As a member of the millennial generation, I was raised with a certain unhindered access to the Internet. Along with the cat videos, dancing babies and as one of the few people who remember what a dial-up tone sounds like, I’ve also strayed into the NSFW depths of the web more than once. Yes, I’ve consumed my fair share of hardcore pornography. Ever since I was 12-years-old and knew how to use Google, my search history may have turned a few sniggering heads at the NSA. You’d think that once I killed my first PC with a cocktail of viruses that would have sent a five dollar prostitute running, I would have learned my lesson. What can I say? I like porn. And from the ubiquity of tubes across the web (YouPorn, PornTube, RedTube and other flirting-with-infringement sites), it’s safe to say I’m not the only one.
Sex is one of the integral experiences of the human condition. It better be, considering it’s how we make more people. Whether virgin or active, celibate or Lothario, everyone comes in contact with it sooner or later. That universality and the blind need we have to pursue it, called a sex drive, keep it at the forefront of the human experience. That’s probably why porn has been around as long as there have been people. Like any form of media though, its representation of real life isn’t always the most reliable. Scores of immaculate supermen plow the most voracious and meticulously-shaved Barbie doll women in a repetitive batch of positions I could count on two hands. Of course I’m leaving out the fetish, bondage, and tentacle varieties that some people find just swell, but for the sake of argument, I’m going to stick with a few constants. First, the participants are always fired-up and ready to go with a minimum of foreplay; second, the harder the better; and third, the money shot is almost always reserved for the face – and everyone loves it that way.
That’s all fine and dandy for those who can separate fact from fiction in their media consumption, but unfortunately the number of people who can do that is surprisingly small (why do you think commercials work in the first place?). In her 2009 TED Talk Cindy Gallop, Founder and CEO of MakeLoveNotPorn, expressed her frustration with what porn has done to sexual expectations. She states that our society contains an oxymoron of open access to hardcore porn and an unwillingness to talk openly and honestly about sex. The result, then, is that a lot of what we see on the Internet becomes a sort of sex education that we then take into the bedroom with our own partners. In a recent interview with Huffington Post, Gallop admits that many of her relationships with younger men have brought “sexual behavior memes” to her attention – recurring actions and desires she believes are learned from watching porn. These include, but aren’t limited to, my brief list above. When taken as given truths in a sexual encounter, the results on both sides of the fence can be frustrating to say the least. Why isn’t my life like the one on my computer screen? Why isn’t my partner conforming to my expectations?
The problem here is threefold. In addition to open porn access and sexual repression, there is also a sad lapse of communication between partners. Although it’s pressed again and again in blogs, articles and awareness seminars, communication is still overlooked in many relationships. Sex doesn’t have to be a metaphorical grope in the dark (unless you’re into that sort of thing). Unfortunately held tongues and educated guesses can make it that way. Coupled with the lessons learned in hardcore porn, this may not make for the most fulfilling experience.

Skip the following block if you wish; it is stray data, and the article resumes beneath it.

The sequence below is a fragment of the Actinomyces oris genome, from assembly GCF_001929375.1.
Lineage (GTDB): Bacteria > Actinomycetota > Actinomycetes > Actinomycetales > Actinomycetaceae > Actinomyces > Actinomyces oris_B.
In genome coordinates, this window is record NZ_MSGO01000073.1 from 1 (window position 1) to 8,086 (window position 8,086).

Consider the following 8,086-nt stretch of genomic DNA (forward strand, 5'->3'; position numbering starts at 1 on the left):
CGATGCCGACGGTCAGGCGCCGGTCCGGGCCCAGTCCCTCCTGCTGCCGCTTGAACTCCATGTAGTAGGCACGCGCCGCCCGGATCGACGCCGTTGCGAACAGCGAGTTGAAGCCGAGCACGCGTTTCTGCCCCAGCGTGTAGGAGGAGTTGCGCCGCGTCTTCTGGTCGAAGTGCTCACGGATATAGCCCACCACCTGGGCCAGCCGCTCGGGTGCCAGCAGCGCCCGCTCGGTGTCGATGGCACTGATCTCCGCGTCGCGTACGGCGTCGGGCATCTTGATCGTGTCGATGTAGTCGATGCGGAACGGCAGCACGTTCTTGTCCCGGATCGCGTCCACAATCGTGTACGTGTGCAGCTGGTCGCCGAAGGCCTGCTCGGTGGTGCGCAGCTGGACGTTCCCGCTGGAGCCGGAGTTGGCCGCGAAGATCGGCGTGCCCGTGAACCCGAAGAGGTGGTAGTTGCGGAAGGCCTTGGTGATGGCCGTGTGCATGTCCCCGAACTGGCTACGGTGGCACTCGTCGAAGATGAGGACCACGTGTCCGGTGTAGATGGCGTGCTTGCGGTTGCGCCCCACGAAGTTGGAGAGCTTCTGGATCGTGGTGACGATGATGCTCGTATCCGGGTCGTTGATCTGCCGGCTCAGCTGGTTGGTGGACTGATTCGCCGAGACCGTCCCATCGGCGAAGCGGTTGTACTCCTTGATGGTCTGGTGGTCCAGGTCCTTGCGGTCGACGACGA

That’s not to say porn is necessarily a bad thing. With the right amount of knowledge and communication, a small dose every now and again can be a good thing. Taken on its own, it can help you become more comfortable with yourself and your sexuality as well as help you discover what you’re attracted to. It’s also easily accessible and completely risk-free in regard to pregnancy or STDs. Sure, excessive porn-watching can lead to unrealistic expectations, addiction or “Sexual Attention Deficit Disorder” (which I don’t plan on getting into here; check out the link to read more about it), but anything in excess can be damaging. It’s all about self-control and recognition of what’s real and what isn’t. If you can to watch Twilight without engaging in unhealthy and/or abusive relationships afterward, then maybe you’re intelligent enough to stir a small dose of porn into your daily routine. Just don’t let it interfere with your life.
The Internet may have paved the way for the pervasiveness of porn, but the flipside is that it’s also slowly leading to a healthy, comprehensive view of sexuality. Sites like UCSB’s SexInfoOnline, dedicated to complete and accurate sex education, are on the rise. If that isn’t your scene though, KB Creative put together the following PSA to address the Porn Sex vs Real Sex issue, using food to make their point (delicious!):
Aside from putting me off Nutella forever, this video is one in a growing arsenal of tools for sexually active people in the Internet age. That’s the dual-edged sword of the web. It dishes out problems and solutions in equal measure, sometimes in direct proximity to one another. And that’s just fine with me. I learn more from my computer than I have in all sixteen years of my schooling. Okay, that may be a bit of an exaggeration, but it won’t be for much longer. As more and more 3-year-olds pick up iPads, what we learn as a species will become increasingly digital. That doesn’t have to be a bad thing as long as we can teach ourselves what’s real and what’s not.